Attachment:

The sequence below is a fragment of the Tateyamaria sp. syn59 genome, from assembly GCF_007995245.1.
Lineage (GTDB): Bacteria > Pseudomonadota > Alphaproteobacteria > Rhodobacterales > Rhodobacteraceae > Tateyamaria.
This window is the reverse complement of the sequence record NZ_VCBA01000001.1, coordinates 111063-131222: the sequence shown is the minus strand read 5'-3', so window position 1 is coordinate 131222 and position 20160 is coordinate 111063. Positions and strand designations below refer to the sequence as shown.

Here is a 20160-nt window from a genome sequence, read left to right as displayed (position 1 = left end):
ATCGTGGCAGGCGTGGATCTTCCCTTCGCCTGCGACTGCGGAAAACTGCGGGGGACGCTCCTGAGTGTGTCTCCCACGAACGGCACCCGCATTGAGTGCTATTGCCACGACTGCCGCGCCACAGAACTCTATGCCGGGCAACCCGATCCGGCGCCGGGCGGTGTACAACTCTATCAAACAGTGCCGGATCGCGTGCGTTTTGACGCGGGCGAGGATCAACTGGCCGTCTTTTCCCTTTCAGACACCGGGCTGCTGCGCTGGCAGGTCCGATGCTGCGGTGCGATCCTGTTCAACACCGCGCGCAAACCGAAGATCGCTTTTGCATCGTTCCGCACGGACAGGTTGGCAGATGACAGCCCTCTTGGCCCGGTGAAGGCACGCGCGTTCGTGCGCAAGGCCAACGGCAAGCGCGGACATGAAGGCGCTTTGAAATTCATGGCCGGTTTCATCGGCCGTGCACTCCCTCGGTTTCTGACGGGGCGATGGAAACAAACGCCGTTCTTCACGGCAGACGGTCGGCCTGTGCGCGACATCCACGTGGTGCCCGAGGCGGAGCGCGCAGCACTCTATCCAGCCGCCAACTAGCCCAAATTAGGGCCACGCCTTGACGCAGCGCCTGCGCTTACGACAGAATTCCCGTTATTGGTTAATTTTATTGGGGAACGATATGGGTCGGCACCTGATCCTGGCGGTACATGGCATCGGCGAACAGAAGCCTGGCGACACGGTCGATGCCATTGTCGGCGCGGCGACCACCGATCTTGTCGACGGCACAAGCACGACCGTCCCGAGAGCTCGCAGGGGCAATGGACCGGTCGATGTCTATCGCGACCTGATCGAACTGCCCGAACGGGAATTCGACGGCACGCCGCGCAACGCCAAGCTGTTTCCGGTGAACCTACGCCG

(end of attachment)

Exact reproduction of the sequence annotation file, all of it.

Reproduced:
The sequence below is a fragment of the Tateyamaria sp. syn59 genome, from assembly GCF_007995245.1.
Lineage (GTDB): Bacteria > Pseudomonadota > Alphaproteobacteria > Rhodobacterales > Rhodobacteraceae > Tateyamaria.
This window is the reverse complement of the sequence record NZ_VCBA01000001.1, coordinates 111063-131222: the sequence shown is the minus strand read 5'-3', so window position 1 is coordinate 131222 and position 20160 is coordinate 111063. Positions and strand designations below refer to the sequence as shown.

Here is a 20160-nt window from a genome sequence, read left to right as displayed (position 1 = left end):
ATCGTGGCAGGCGTGGATCTTCCCTTCGCCTGCGACTGCGGAAAACTGCGGGGGACGCTCCTGAGTGTGTCTCCCACGAACGGCACCCGCATTGAGTGCTATTGCCACGACTGCCGCGCCACAGAACTCTATGCCGGGCAACCCGATCCGGCGCCGGGCGGTGTACAACTCTATCAAACAGTGCCGGATCGCGTGCGTTTTGACGCGGGCGAGGATCAACTGGCCGTCTTTTCCCTTTCAGACACCGGGCTGCTGCGCTGGCAGGTCCGATGCTGCGGTGCGATCCTGTTCAACACCGCGCGCAAACCGAAGATCGCTTTTGCATCGTTCCGCACGGACAGGTTGGCAGATGACAGCCCTCTTGGCCCGGTGAAGGCACGCGCGTTCGTGCGCAAGGCCAACGGCAAGCGCGGACATGAAGGCGCTTTGAAATTCATGGCCGGTTTCATCGGCCGTGCACTCCCTCGGTTTCTGACGGGGCGATGGAAACAAACGCCGTTCTTCACGGCAGACGGTCGGCCTGTGCGCGACATCCACGTGGTGCCCGAGGCGGAGCGCGCAGCACTCTATCCAGCCGCCAACTAGCCCAAATTAGGGCCACGCCTTGACGCAGCGCCTGCGCTTACGACAGAATTCCCGTTATTGGTTAATTTTATTGGGGAACGATATGGGTCGGCACCTGATCCTGGCGGTACATGGCATCGGCGAACAGAAGCCTGGCGACACGGTCGATGCCATTGTCGGCGCGGCGACCACCGATCTTGTCGACGGCACAAGCACGACCGTCCCGAGAGCTCGCAGGGGCAATGGACCGGTCGATGTCTATCGCGACCTGATCGAACTGCCCGAACGGGAATTCGACGGCACGCCGCGCAACGCCAAGCTGTTTCCGGTGAACCTACGCCG